Cordycepin (3′-deoxyadenosine), a nucleoside analog, was isolated from Cordyceps militaris, an entomopathogenic fungus, important in Traditional Chinese Medicine. In this study, Cordycepin production by three strains of C. militaris (strains GACP08Y5, GACP08Y1 and GACP0746) in static liquid culture was established using different working volumes and bioreactors. The best cordycepin production of 3005.83 mg/L was obtained by strain GACP08Y5 in 5 L-flasks, containing 2 L medium at day 40, and total cordycepin content reached 6011.66 mg/flask. The utilization ratio of adenine reached 91%. This is the highest report of cordycepin production in a single fermenter. This method provides an effective way for increasing the cordycepin production at a large scale. The strategies used in this study could have a wide application in other fermentation processes.
Keywords: comparison – cordycepin – Cordyceps militaris – Growth curve – large scale production
Authors: Sulzbacher MA, Bevilacqua CB, Baldoni DB, Jacques RJS, Antoniolli ZI et al.
Recieved: 13 January 2017, Accepted: 15 March 2017, Published: 12 June 2017
Setchelliogaster tenuipes is ectomycorrhizal species with Eucalyptus spp. and currently occurring throughout the world, introduced from Australasia. In South America, it is known from Argentina, Brazil, Uruguay and Chile. Some of the main features of S. tenuipes are the reddish brown basidiomes, presence of stipe, shape of cystidia and peridium structures. The aim of the study is to report the genetic diversity of Setchelliogaster tenuipes (Setch.) Pouzar in Brazil, as well as, in the world distribution. It was presented morphological and phylogenetic notes of this species sampled in Brazil.
Keywords: ectomycorrhizal fungi – Eucalyptus plantation – nrDNA – sequestrate fungi
Authors: Dai LD, He SH.
Recieved: 09 June 2017, Accepted: 10 June 2017, Published: 16 June 2017
Aleurodiscus ryvardenii sp. nov. from southwestern China is described and illustrated. The species is characterized by possessing effused basidiocarps, simple-septate generative hyphae, moniliform gloeocystidia and verrucose basidiospores. Aleurodiscus tsugae on coniferous bark in East Asia is transferred to Aleurocystidiellum. Illustrated description of Aleurocystidiellum tsugae and a key to the three species of Aleurocystidiellum are given. The phylogeny of 29 species of Aleurdiscus s.l., Stereum and Xylobolus was inferred from ITS sequences.
Keywords: Aleurocystidiellum – ITS – Stereaceae – taxonomy – wood-inhabiting fungi
8. Phylogenetic investigations on freshwater fungi in Tubeufiaceae (Tubeufiales) reveals the new genus Dictyospora and new species Chlamydotubeufia aquatica and Helicosporium flavum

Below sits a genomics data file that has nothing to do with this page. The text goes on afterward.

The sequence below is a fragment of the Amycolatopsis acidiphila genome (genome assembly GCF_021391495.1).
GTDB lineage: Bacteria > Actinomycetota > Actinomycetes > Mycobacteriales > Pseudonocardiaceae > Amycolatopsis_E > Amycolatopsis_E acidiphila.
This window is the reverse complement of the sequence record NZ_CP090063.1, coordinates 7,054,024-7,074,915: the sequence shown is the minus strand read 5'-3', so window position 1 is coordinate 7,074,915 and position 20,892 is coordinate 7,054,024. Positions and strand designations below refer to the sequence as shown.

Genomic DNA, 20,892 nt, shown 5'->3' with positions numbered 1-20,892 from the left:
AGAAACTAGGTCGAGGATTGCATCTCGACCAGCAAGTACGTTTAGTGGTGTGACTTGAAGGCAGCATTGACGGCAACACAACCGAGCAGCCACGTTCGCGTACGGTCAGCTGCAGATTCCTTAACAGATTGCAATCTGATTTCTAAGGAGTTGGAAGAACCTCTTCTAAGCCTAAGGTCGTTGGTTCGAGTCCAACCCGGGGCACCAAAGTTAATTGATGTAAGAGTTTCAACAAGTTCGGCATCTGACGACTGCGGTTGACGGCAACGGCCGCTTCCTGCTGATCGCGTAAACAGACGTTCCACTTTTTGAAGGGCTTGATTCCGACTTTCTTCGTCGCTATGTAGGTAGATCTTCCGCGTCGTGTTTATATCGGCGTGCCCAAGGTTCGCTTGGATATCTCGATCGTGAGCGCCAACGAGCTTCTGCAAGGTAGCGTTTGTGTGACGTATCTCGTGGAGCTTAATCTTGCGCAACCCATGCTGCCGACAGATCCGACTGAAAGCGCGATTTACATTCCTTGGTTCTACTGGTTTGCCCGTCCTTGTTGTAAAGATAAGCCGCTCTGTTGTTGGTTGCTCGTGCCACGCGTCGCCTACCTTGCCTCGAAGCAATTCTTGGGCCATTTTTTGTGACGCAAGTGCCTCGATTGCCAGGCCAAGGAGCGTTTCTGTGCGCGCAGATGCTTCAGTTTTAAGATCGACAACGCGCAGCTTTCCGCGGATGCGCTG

Authors: Brahmanage RS, Lu YZ, Bhat DJ, Wanasinghe DN, Yan JY, Hyde KD, Boonmee S
Recieved: 11 May 2017, Accepted: 16 June 2017, Published: 25 June 2017
Seven new collections of sexual and asexual morphs of Tubeufiaceae from woody substrates in freshwater, were obtained from different regions of Thailand. ITS, LSU and TEF1α sequence data obtained from single spore isolates of these collections were analyzed with other species of Tubeufiaceae. The phylogenetic analyses with combined ITS, LSU and TEF1α data indicated that the collections represented three new species, Chlamydotubeufia aquatica, Dictyospora thailandica and Helicosporium flavum. A new genus, Dictyospora is introduced to accommodate Dictyospora thailandica. Morphological descriptions and illustrations are provided for the new taxa and compared with similar taxa. A single ascospore isolates of Dictyospora thailandica and Helicosporium flavum produced asexual conidia in MEA.
Keywords: Chlamydotubeufia – Dictyospora – Helicosporium – lignicolous fungi – phylogeny – taxonomy
Authors: Wijayawardene NN, Papizadeh M, Phillips AJL, Wanasinghe DN, Bhat DJ, Weerahewa HLD, Shenoy BD, Wang Y, Huang YQ
Recieved: 09 May 2017, Accepted: 09 June 2017, Published: 26 June 2017
The application of molecular phylogenetic methods has provided a better understanding of the taxonomy and evolution of coelomycetous fungi. Providing taxonomic placements for orphan genera, re-visiting historic genera, resolving species complexes and polyphyletic genera are progressing with new data continually immerging. Taxonomists need to implement the usage of adopted names of pleomorphic fungi after the introduction of Art. 59.1. In this paper, we summarize the recent advances and future potentials of taxonomic studies of coelomycetous studies
Keywords: morphology – phylogeny – pleomorphism – species complexes
Authors: Toprak B, Soti P, Jovel E, Alverado L, Jayachandran K
Recieved: 10 May 2017, Accepted: 11 June 2017, Published: 27 June 2017